How does a blackout affect public health?

Difficulty in preserving food or the absence of electricity supply in hospitals can cause health chaos if it is maintained for a long time.

Puerto Rico’s power grid is fragile, especially since Hurricane Maria five years ago wiped out all of its power lines. Photo: Shutterstock.

Category 1 Hurricane Fiona arrived in southwestern Puerto Rico on Sunday, September 18 at around 3:05 local time, with maximum sustained winds of 140 kilometers per hour, and heavy rains caused a general blackout, in addition to severe flooding. classified as catastrophic by government authorities.

“As a result of the bad weather, the electrical system has suffered several interruptions in the transmission lines, which contributed to a blackout throughout the island,” posted on Twitter, the company in charge of the transmission and distribution of the electricity in Puerto Rico, LUMA Energy, and advanced that, “due to the magnitude and scope of the blackout, the total restoration of the electrical service may take several days.”

The story of Hurricane Maria and the public health

In 2017, after Hurricane Maria several hospitals of Puerto Rico suffered by having to postpone all kinds of surgeries and discharge some patients earlier than they should have, because they did not have the electricity necessary for the proper functioning of a health center

This, added to the absence of machinery and the complications of displacement, led to the death of people who needed to connect to respirators or dialysis machines, thus affirming the dependence on electricitywhich currently improves the quality of life of many people and patients, who may need it to survive.

How does a blackout affect public health?

The dilemma for society begins when hospital machines are deactivated, traffic lights go out, the food and medicine storage or refrigeration chain is lost, so that the quality of life at this point is detrimental and is left hanging by a thread.

Alert in hospitals

Working in the dark is a minimum of the real and tangible problem, which is the lack of electricity in an institution such as a hospital, and it is the health professionals who must find a way to work in centers affected by a long-term power outage.

Without electricity, tasks such as:

  • Monitor patients.

  • Give them assisted breathing

  • Lack of treatments, such as dialysis or those that need and depend on the electrical flow.

Medical tests cannot be performed:

  • Ultrasounds.

  • Resonances.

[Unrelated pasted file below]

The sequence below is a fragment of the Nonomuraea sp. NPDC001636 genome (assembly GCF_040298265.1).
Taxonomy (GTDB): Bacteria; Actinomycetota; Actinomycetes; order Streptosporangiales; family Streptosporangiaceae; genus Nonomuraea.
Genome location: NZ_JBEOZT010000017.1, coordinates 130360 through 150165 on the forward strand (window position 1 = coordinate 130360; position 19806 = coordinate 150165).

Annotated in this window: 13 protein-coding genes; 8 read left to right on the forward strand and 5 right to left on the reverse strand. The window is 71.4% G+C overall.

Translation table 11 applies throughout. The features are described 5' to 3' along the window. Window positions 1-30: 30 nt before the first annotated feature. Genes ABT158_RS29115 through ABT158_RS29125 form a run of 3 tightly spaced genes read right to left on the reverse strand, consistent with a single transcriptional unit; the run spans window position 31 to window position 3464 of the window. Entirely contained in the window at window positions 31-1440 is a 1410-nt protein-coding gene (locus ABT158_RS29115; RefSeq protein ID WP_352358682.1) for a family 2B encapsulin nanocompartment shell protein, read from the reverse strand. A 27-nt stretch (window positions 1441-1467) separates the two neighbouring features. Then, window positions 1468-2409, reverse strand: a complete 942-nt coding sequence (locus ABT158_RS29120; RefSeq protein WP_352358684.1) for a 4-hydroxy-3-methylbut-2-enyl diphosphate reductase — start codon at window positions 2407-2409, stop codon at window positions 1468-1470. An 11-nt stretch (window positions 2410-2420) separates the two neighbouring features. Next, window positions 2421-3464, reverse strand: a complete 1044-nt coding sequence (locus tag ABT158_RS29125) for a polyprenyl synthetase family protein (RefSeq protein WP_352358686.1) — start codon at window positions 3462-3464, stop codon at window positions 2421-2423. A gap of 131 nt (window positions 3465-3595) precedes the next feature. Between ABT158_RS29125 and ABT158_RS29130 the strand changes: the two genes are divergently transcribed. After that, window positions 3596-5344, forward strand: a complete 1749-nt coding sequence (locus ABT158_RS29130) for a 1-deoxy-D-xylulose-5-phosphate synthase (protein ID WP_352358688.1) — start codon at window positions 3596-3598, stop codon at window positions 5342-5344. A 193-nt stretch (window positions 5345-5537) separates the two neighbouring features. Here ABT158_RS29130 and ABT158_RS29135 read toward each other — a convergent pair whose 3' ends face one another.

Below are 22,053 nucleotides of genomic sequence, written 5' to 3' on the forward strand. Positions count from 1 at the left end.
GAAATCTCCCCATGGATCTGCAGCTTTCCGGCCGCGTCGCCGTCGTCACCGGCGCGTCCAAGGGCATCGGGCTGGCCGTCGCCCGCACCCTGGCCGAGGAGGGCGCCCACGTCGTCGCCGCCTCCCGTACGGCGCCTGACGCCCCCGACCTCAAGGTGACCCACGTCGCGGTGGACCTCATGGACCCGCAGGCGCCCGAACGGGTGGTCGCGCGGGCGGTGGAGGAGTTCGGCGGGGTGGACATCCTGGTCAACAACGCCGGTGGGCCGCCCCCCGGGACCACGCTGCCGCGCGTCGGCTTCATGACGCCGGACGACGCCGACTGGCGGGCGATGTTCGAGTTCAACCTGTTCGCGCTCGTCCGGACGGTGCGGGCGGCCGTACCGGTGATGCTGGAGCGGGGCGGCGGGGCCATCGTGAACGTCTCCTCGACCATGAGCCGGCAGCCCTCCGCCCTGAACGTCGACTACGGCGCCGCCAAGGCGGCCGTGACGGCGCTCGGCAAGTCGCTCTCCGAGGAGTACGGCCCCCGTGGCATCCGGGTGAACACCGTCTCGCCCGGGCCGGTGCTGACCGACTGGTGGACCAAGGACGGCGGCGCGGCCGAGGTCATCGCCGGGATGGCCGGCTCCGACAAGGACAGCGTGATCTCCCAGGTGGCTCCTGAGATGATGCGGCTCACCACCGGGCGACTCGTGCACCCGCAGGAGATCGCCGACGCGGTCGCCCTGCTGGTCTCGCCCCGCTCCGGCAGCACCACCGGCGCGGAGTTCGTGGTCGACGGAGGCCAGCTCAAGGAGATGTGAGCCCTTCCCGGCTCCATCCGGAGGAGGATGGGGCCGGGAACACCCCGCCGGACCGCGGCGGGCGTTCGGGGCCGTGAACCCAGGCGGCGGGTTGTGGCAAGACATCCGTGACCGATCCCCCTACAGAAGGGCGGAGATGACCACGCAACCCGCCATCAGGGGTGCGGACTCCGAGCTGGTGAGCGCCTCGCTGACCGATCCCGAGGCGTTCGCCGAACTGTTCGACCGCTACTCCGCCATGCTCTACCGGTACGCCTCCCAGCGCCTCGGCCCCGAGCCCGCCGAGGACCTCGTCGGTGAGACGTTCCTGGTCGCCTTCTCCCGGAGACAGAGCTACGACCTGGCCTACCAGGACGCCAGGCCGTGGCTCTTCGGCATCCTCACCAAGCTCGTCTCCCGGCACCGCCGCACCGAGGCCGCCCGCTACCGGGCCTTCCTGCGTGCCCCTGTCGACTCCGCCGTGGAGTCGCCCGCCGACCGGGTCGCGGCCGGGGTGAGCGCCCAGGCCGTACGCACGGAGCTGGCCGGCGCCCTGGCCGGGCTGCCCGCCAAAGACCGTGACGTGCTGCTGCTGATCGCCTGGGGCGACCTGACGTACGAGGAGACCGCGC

• X-rays.

Affecting the diagnosis and treatment in many of the cases of patients who arrive in the midst of the tragedy to the emergency areas; however, defibrillators and other essential devices in times of emergency become useless and it becomes a problem to sterilize the material with the machines that are usually used for it.

The mechanisms used for the workers of the center to communicate with each other and with the patients do not work either and, ultimately, chaos takes over the hospital.

Most centers have generators that supply electricity to the building until the problem is solved, but these may be insufficient when the problem continues, especially if it occurs in a situation where access to fuel is difficult.

Also some devices, such as ventilators, can be powered by batteries, but the batteries may be depleted before the power supply is reached. electricity return to its usual state.

All this occurs at a time when admissions tend to be more frequent, since traffic accidents, food poisoning and even cases of street violence triggered by chaos are added to the common reasons.

Attention! To food and storage

One of the great advances that human beings have achieved as a species has been the development of techniques capable of preserving food and “cleaning” it of pathogens that can cause illness in consumers.

That’s why power outages in something as simple as a freezer or refrigerator can negatively affect health.

In the long term, the lack of electricity in the food industry, it would complicate the supply of safe food to the population, since it would not only affect the packaging chains, but also the machines in charge of carrying out such necessary techniques as pasteurization.

The farms, as well as the large plantations dedicated to the harvest of food for human consumption, could not continue with their normal operation, because today most of them are mechanized.

Source consulted here.

About John

Check Also

Invox Medical, the voice software that makes life easier for doctors | Companies

Ribonucleic acid, urothelial carcinoma, osteoarthropathy, hyperpyrexia, spondylitis… are some of the medical terms that you …

Leave a Reply

Your email address will not be published.